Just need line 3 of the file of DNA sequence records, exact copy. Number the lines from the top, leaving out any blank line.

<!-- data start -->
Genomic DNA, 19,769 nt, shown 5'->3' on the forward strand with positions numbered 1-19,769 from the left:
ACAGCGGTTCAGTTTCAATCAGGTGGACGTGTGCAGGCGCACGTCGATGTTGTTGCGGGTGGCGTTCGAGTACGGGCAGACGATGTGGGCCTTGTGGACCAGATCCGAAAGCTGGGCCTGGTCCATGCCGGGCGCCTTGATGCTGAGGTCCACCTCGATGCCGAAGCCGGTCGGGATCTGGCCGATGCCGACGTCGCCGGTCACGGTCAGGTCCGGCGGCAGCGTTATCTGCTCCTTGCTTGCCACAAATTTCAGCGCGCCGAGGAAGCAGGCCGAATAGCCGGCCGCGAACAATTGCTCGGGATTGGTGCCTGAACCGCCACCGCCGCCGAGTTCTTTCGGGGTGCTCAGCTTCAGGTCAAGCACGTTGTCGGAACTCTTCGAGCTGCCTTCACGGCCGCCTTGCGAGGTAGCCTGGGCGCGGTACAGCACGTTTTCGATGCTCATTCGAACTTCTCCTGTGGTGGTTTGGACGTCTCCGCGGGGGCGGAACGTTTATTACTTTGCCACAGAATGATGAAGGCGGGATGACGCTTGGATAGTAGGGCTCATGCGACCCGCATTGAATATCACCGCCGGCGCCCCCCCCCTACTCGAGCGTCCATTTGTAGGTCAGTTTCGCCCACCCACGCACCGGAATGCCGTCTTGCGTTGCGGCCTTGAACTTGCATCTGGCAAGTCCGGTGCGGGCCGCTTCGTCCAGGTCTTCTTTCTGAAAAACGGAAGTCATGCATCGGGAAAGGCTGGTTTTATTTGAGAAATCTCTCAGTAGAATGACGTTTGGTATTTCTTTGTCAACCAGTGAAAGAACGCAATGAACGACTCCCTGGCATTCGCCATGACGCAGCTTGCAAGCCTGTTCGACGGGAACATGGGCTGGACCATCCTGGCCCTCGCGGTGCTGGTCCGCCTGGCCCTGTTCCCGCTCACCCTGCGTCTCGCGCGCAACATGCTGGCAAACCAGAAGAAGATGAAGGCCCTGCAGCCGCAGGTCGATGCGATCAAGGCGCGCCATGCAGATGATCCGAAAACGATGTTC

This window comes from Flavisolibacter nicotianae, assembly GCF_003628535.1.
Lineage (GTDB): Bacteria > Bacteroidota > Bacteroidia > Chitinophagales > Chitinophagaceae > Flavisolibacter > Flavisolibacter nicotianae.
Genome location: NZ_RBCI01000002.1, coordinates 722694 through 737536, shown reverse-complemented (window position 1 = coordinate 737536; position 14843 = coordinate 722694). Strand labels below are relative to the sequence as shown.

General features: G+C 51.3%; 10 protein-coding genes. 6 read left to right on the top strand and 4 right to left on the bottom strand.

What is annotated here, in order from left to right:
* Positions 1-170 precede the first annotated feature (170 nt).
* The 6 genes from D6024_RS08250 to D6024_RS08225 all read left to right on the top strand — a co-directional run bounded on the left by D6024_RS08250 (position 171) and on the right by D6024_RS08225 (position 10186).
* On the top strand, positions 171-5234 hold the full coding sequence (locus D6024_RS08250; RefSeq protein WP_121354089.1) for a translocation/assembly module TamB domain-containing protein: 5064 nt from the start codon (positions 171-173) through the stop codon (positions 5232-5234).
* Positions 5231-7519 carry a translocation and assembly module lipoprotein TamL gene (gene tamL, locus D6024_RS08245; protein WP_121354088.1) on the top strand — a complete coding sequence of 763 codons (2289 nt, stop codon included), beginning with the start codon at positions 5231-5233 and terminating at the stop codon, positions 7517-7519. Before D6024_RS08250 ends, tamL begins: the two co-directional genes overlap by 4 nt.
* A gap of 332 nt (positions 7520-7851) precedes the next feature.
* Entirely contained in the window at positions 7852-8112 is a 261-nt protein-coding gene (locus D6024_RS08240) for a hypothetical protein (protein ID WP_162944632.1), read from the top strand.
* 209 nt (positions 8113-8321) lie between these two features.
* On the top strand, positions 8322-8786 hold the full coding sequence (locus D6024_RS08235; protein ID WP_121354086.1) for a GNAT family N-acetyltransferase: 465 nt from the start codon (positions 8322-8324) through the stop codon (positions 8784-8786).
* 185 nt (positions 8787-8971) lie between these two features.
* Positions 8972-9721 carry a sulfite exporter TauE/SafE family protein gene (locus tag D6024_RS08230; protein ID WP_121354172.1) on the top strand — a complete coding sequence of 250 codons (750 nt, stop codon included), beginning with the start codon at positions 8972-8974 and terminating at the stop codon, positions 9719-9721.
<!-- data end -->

This window comes from Flavisolibacter nicotianae, assembly GCF_003628535.1.